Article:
One man's blight is another's bouquet. A Father's Day meditation from Salon's reader community, Table Talk.

By Salon Staff
June 22, 2007 2:33PM (UTC)
main article image

Family Life

Father's Day: How Was Yours?

David Lettvin -- 08:33 pm Pacific Time -- Jun 17, 2007 -- #2 of 9

It's a beautiful day today. I spent the early morning on the back porch, sipping a cupful of litchi tea, the black cat sleeping like a puddle of shadow in the corner, the dog, Penny, curled at my feet.


The backyard is a delight at this time of year. More so now, since the lawn mower is in for repair and the lawn, which is usually a desert of crew-cut, homogeneous green, has turned into a small meadow replete with clover, buttercups, hawkweed, daisies and dandelions. I'll talk more about dandelions in a minute.

It's a small backyard, but it is full of delights. A high bush blueberry lost its blossoms a few weeks ago and is covered with green precursors to the feast that we'll share with the birds. A huge white pine blossomed this year and covered the porch and roof with a thick coat of dusty pollen. A rhubarb plant sits unharvested in the corner of a flower garden near the iris patch. California poppies, with blossoms of white, pink and a particularly intense fluorescent orange that, in bright sunlight, hurts the eyes, sway in the light breeze, dropping an occasional petal.

The violets have bloomed and gone by, so have the tiny white blossoms of the lungwort. Over by the fence are the sine-wave loops of the Egyptian onions. The clothesline stretches out across the yard and one of the white shirts I wear to work is waving contemptuously at my indolence. Nestled in the long grass, a partially deflated basketball, Penny's favorite plaything, lurks like an old joke (Oh, look at the orange Momma laid).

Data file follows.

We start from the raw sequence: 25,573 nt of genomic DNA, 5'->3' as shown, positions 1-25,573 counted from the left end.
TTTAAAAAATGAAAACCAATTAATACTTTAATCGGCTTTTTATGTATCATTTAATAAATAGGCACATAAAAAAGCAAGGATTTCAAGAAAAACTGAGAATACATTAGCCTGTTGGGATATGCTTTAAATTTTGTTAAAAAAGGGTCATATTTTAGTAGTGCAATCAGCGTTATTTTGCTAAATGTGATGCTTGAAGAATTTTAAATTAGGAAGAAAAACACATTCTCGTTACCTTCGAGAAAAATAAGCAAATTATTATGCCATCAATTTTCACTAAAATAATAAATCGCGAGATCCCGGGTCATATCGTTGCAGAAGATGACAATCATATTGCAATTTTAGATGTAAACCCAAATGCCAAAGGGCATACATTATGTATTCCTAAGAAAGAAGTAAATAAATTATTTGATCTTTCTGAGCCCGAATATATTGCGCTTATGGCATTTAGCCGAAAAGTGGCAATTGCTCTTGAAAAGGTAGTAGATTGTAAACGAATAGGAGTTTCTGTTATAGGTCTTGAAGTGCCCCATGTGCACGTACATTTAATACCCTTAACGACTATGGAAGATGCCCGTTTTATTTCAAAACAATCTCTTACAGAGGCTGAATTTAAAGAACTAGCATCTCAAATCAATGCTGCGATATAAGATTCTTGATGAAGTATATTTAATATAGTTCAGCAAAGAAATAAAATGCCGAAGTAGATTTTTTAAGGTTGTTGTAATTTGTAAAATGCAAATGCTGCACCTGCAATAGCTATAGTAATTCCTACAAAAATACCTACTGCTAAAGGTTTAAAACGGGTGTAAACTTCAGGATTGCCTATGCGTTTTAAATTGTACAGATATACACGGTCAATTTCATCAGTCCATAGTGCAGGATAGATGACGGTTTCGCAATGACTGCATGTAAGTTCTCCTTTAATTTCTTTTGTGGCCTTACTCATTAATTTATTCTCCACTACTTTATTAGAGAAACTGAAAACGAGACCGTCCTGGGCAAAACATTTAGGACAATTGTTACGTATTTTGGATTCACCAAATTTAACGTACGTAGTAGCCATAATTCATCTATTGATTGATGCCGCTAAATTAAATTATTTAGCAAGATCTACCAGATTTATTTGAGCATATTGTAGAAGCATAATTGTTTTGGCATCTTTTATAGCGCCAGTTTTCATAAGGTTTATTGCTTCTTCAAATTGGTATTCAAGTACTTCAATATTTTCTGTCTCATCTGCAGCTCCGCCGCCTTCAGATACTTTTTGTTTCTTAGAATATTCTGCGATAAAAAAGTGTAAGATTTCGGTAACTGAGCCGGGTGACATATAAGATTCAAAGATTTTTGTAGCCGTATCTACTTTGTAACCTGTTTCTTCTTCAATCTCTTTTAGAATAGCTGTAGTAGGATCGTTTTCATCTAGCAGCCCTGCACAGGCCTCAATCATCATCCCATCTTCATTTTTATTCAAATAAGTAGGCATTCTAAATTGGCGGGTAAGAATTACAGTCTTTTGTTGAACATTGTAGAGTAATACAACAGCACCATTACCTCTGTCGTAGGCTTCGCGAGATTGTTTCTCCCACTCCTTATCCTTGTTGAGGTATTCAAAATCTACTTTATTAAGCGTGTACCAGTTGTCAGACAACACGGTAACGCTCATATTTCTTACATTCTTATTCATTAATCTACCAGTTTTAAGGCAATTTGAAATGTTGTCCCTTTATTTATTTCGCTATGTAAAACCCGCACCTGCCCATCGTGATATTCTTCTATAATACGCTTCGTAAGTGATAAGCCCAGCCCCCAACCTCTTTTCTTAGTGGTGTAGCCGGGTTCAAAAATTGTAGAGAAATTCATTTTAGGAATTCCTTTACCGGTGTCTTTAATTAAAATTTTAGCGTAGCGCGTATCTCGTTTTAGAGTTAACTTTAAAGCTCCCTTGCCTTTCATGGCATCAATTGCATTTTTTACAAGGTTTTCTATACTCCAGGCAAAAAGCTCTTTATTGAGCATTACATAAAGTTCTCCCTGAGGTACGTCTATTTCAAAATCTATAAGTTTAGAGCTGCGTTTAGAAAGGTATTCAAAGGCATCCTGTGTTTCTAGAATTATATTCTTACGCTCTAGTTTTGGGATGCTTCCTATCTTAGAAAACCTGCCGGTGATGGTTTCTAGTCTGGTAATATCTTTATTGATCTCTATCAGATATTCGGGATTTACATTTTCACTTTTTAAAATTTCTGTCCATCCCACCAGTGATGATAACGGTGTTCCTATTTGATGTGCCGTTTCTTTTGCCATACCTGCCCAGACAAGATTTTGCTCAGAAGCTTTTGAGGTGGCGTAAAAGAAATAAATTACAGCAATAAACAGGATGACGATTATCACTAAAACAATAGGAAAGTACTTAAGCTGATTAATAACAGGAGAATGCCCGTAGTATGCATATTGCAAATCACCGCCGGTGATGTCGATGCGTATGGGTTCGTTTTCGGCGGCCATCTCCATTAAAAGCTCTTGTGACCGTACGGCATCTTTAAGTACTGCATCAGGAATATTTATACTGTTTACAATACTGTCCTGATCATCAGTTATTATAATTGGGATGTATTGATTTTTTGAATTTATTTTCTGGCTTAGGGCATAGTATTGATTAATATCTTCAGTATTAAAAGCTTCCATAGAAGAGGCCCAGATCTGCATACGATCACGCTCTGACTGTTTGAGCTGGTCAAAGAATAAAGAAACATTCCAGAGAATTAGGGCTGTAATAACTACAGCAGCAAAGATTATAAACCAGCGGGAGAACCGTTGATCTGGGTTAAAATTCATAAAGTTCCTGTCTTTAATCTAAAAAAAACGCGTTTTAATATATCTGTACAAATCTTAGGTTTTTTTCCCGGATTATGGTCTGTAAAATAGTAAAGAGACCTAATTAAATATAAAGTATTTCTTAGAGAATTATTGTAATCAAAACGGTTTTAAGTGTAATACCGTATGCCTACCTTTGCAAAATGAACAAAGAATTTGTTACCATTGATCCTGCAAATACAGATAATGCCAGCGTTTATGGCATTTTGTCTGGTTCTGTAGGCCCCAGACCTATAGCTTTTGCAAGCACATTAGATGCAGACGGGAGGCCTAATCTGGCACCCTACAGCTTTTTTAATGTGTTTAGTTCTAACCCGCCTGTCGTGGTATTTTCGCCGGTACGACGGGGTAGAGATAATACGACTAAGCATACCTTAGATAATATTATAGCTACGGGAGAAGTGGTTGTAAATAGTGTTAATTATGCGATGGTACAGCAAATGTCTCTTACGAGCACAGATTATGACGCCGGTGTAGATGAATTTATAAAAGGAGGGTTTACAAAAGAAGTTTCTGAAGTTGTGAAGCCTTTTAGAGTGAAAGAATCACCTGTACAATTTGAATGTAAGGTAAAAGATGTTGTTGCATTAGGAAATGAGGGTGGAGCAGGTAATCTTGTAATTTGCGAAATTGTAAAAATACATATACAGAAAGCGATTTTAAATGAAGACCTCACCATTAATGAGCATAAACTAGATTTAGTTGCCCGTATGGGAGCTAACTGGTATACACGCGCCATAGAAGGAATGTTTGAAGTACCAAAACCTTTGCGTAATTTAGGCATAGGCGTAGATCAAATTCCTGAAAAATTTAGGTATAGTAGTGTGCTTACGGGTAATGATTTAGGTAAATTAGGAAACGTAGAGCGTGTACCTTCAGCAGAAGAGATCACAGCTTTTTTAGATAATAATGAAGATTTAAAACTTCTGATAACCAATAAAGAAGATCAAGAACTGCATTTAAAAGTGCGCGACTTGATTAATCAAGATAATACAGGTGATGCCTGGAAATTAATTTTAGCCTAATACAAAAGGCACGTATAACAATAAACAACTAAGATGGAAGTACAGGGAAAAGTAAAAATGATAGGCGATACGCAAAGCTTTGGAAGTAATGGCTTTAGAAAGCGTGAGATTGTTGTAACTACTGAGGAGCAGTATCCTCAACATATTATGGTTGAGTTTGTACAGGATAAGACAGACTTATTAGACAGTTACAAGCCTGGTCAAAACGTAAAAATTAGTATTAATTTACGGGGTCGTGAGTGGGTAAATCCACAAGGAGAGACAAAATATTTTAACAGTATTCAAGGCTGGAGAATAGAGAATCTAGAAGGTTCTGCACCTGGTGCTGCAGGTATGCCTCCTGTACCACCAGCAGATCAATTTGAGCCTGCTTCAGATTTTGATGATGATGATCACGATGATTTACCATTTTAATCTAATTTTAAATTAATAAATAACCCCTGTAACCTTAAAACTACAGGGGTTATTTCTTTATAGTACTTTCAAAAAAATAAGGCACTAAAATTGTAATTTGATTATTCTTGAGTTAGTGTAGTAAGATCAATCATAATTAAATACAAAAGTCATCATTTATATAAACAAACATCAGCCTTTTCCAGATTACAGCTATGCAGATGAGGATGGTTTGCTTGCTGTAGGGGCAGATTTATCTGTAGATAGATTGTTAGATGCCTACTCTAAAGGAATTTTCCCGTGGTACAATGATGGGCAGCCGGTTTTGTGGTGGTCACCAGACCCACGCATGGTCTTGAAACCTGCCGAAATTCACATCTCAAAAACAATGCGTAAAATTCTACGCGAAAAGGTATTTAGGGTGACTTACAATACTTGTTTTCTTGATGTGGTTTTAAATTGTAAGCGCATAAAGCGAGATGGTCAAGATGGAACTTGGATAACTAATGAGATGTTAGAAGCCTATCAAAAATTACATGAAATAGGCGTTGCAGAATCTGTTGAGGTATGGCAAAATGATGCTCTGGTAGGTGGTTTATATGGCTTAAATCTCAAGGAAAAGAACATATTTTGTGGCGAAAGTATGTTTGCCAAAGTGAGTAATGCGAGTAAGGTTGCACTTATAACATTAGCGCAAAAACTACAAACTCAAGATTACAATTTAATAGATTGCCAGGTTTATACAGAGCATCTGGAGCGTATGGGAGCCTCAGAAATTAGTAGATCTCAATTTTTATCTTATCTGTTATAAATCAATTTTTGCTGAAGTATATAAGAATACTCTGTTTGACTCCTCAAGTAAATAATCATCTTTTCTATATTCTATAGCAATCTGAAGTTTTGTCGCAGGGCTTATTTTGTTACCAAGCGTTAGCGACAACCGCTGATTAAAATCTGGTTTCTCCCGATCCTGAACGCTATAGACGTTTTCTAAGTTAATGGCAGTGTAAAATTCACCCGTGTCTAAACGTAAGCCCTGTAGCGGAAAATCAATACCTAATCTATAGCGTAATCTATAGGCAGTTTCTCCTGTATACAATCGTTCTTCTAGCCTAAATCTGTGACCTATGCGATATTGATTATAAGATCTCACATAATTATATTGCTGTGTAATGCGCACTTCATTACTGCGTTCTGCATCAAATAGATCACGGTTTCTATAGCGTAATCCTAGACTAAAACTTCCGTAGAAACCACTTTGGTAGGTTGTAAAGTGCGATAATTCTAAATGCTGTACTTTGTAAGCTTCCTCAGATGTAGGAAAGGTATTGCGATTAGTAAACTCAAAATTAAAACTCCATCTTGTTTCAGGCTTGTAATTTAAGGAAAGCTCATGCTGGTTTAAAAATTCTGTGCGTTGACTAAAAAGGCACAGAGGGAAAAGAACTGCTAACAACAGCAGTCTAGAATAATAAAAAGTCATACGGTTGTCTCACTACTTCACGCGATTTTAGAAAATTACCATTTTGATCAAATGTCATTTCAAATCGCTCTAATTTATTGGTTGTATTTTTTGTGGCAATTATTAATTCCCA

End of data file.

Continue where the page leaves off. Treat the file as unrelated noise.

As I said ... it's a beautiful day. It's Father's Day. And it's as a father that I'd like to talk about dandelions. I love dandelions! It makes me an outcast here in suburbia, but I'll repeat it. I love dandelions. I always have.

When I was a child, I enjoyed splitting the stems and threading them together to create golden crowns and garlands. I marveled at their ability to regenerate within a few days, at their transformation from golden blossoms to ethereal clocks of seeds that could be dispersed by a breeze or a puff of breath.

When I was older, I read "Dandelion Wine" by Ray Bradbury and lusted for a taste. When it finally came I was not disappointed. I ate dandelion greens in salad and boiled. I learned to roast the roots to make a kind of herbal coffee -- thereby also learning of the diuretic properties.


The dandelion seemed to be a perfect plant. When I first heard Michael Flanders and Donald Swann sing the praises of the "Wompom,"

You can do such a lot with a Wompom,
You can use every part of it too.
For work or for pleasure,
It's a triumph, it's a treasure,
Oh there's nothing that a Wompom cannot do.


I immediately thought of dandelions.

Eventually I read the autobiography of G.K. Chesterton and laughed in recognition of his chapter-long paean to my favorite flower, and smiled at Henry Ward Beecher's comment that --

"It gives one a sudden start in going down a barren, stony street, to see upon a narrow strip of grass, just within the iron fence, the radiant dandelion, shining in the grass, like a spark dropped from the sun."


More recently I was happy to find that the Japanese word "tampopo," which is also the name of an excellently funny movie, means dandelion.